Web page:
On May 30, I’ll find myself in a familiar place at my 64th annual meeting. While online voting has changed the experience from an event to just a business meeting, what hasn’t changed all these years is the democratic process of each member having equal voting power.

It’s wonderful that we now have more voting participation than ever before. I’d appreciate your vote once again to continue serving our cooperative. I’m so grateful for growing up with the co-op and having so many great memories through the years.

From the bassinet to board president. What an amazing story it’s been.

Kendall Davis Family Photo
Kendall, left, with his brother Randall, mother, Mary, and father, Charles.

In The News

Free Tree Giveaway Launches Online April 26 at 10 AM

PCEC Free Tree GiveawayPlatte-Clay members will have the opportunity to reserve a free tree in recognition of this year’s Arbor Day. A limited number of 1-gallon trees will made available on a first-come, first-served basis to interested members beginning on Friday, April 26 at 10 a.m.

PCEC members can reserve their free tree by visiting www.PCEC.coop/FreeTrees at the program launch time. Depending on inventory when you sign up, the trees available will be an Eastern Redbud or Shadblow Serviceberry. The program will be administered in partnership with the Arbor Day Foundation. Trees will be shipped directly to member homes at the conclusion of the sign-up period.

The Arbor Day Foundation is the world’s largest membership nonprofit dedicated to planting trees. Its Energy-Saving Trees program helps utility providers across the nation distribute free trees to their customers, while providing the knowledge of where best to plant them.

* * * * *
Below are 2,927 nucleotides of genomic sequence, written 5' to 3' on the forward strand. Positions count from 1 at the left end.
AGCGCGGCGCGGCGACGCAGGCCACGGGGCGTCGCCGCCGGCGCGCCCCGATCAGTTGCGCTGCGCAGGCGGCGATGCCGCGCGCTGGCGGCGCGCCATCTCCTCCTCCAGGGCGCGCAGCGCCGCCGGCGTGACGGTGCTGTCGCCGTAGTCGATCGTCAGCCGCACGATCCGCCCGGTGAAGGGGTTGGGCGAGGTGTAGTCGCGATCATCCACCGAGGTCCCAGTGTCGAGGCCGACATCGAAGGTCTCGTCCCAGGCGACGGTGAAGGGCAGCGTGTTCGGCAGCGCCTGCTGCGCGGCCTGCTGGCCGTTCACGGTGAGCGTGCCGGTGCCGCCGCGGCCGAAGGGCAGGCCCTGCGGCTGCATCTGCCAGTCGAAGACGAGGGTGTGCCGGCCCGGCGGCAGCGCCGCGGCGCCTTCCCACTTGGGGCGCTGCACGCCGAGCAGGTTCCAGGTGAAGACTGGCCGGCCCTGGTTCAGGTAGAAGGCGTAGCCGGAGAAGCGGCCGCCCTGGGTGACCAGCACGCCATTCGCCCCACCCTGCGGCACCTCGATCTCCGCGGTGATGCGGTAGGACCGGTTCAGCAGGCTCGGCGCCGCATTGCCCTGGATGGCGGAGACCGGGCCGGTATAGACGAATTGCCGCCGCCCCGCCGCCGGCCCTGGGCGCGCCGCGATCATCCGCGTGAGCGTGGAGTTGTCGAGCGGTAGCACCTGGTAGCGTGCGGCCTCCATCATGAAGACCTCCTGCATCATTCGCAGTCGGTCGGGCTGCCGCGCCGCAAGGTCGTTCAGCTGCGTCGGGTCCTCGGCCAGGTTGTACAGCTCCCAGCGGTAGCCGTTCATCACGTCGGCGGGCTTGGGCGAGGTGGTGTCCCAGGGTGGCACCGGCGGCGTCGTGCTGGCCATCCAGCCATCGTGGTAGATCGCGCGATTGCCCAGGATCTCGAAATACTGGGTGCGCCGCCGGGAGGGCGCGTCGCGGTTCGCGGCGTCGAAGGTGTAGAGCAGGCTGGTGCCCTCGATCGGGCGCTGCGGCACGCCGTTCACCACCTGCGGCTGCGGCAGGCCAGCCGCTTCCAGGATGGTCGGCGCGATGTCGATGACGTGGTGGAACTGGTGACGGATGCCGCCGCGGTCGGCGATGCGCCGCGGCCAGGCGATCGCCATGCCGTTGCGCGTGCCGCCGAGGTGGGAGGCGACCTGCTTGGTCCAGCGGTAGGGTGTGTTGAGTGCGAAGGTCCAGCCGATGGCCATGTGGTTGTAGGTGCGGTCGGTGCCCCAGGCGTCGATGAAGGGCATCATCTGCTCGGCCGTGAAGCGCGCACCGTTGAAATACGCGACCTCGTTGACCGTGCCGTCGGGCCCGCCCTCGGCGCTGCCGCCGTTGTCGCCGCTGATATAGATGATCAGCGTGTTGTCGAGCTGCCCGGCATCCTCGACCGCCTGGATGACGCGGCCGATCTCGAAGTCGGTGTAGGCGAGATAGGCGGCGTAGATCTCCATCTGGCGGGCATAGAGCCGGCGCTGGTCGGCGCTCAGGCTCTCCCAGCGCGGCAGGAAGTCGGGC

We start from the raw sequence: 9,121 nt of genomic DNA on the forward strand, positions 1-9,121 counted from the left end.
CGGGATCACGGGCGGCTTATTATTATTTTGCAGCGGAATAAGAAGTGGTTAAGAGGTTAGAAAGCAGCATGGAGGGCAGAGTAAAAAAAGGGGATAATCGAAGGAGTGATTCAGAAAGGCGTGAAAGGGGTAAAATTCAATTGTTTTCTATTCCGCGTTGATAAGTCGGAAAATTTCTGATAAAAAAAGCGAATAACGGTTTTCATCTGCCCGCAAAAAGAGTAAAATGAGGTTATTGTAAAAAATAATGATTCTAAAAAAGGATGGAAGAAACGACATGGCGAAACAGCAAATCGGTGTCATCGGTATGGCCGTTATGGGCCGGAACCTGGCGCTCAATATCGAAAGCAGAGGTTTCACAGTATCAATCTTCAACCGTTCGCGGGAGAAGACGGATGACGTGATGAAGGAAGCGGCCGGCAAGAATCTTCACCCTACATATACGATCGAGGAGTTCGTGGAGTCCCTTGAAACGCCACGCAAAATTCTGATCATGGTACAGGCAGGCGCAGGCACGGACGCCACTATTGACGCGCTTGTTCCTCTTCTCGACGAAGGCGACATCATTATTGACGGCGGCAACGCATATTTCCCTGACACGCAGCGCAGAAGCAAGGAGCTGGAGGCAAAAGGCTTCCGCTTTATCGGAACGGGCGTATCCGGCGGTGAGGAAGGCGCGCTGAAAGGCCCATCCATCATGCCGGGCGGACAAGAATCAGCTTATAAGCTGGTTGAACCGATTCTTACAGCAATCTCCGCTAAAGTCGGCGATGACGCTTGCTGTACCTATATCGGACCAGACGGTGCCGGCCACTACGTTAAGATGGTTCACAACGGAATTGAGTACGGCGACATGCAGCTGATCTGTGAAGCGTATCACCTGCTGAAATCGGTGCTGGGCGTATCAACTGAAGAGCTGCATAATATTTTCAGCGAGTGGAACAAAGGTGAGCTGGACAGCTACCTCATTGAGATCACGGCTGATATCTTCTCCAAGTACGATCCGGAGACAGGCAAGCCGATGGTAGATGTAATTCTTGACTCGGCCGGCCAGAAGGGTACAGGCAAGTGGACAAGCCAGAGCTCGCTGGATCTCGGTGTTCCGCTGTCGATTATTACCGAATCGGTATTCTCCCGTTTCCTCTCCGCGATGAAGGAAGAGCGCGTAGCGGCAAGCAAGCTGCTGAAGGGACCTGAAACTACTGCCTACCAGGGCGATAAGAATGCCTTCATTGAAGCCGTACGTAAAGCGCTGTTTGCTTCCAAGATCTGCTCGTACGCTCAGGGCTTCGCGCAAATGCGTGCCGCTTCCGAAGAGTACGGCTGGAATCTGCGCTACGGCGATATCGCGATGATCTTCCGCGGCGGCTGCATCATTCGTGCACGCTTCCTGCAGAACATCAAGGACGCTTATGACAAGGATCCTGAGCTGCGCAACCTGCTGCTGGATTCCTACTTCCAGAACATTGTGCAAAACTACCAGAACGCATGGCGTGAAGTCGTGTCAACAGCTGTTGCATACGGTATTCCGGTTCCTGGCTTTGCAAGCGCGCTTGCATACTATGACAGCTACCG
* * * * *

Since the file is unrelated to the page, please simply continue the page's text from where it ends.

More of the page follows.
The “Energy-Saving Trees” online tool shares the annual energy savings that will result from planting trees in the most strategic location near your home or business.

“This program enables utility providers an opportunity to become directly involved with their communities,” said Kristen Bousquet, program manager at the Arbor Day Foundation. “This unique program benefits utility providers, their customers and the communities they serve by finding natural ways to conserve energy. The right trees in the right place can help a homeowner save up to 30 percent on their electric bill.”

The online tool was created by the Arbor Day Foundation and the Davey Institute, a division of Davey Tree Expert Co., and uses peer-reviewed scientific research from the USDA Forest Service’s i-Tree software to calculate estimated environmental benefits. In addition to providing approximate energy savings, the tool estimates the trees’ other benefits, including cleaner air, reduced carbon emissions and filtered storm water.

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Northland Connection February 2024 Footer

The Northland Connection is published monthly by Platte-Clay Electric Cooperative, Inc., 1000 W. 92 Highway, Kearney, MO 64060. Postmaster: Please send address changes to: Northland Connection, PO Box 100, Kearney, MO 64060 or mail@pcec.coop.

Platte-Clay is an equal opportunity employer.